The bishop, me, and our ward’s two priests kicked around the story of the brass plates using the Church’s new teaching system. A number of anomalies emerged.

1. Lehi–an experienced and capable man of faith–was not given the assignment to get the brass plates.

2. Laman, Lemuel, Sam, and Nephi–who were given the assignment–were not given the revelation to do the assignment. They had to act on Lehi’s say-so.

3. All brothers were initially obedient but their obedience was not rewarded with success.

4. Laman and Lemuel were called out by the angel as being generally iniquitous, though at this point in the story we’ve not really seen any iniquity on their part. Granted, the angel comes in response to a beating they’re administering, and one would like to say that the beating is iniquitous. But that is specifically *not* what the angel says. The beating is wrong, he says, because they are iniquitous.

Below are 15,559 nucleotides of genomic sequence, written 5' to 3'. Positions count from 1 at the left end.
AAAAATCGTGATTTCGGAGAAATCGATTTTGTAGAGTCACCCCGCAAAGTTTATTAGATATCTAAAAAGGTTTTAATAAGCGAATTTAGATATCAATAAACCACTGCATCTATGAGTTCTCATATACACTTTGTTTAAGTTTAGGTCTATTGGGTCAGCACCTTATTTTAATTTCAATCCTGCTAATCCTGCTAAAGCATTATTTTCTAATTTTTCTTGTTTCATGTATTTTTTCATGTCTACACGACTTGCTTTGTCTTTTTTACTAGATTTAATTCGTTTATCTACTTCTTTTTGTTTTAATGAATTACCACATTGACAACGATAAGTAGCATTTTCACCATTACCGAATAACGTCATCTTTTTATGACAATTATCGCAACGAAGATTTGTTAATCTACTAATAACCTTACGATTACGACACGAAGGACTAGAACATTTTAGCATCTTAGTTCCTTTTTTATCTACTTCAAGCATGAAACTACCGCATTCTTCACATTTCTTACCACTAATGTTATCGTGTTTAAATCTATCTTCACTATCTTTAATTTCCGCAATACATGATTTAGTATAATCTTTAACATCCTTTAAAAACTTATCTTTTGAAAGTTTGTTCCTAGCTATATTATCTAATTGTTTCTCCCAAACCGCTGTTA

5. The first thing any of the brothers hear from the Holy Ghost is when the Holy Ghost tells Nephi to kill Laban.

None of these anomalies are inexplicable. Lehi may have been too recognizable and therefore in too much danger if he returned to Jerusalem. Lehi’s revelation to his sons respected priesthood lines of authority and avoided knotty problems about which of the brothers was more favored of the Lord, which may have partially scuppered their enterprise right at the get go. And so on. All of these individually rational features add up to a peculiar aggregate.

We should not expect the Lord’s plan for us to have the simplicity of machinery but instead the protruberances and quirks of organic growth.

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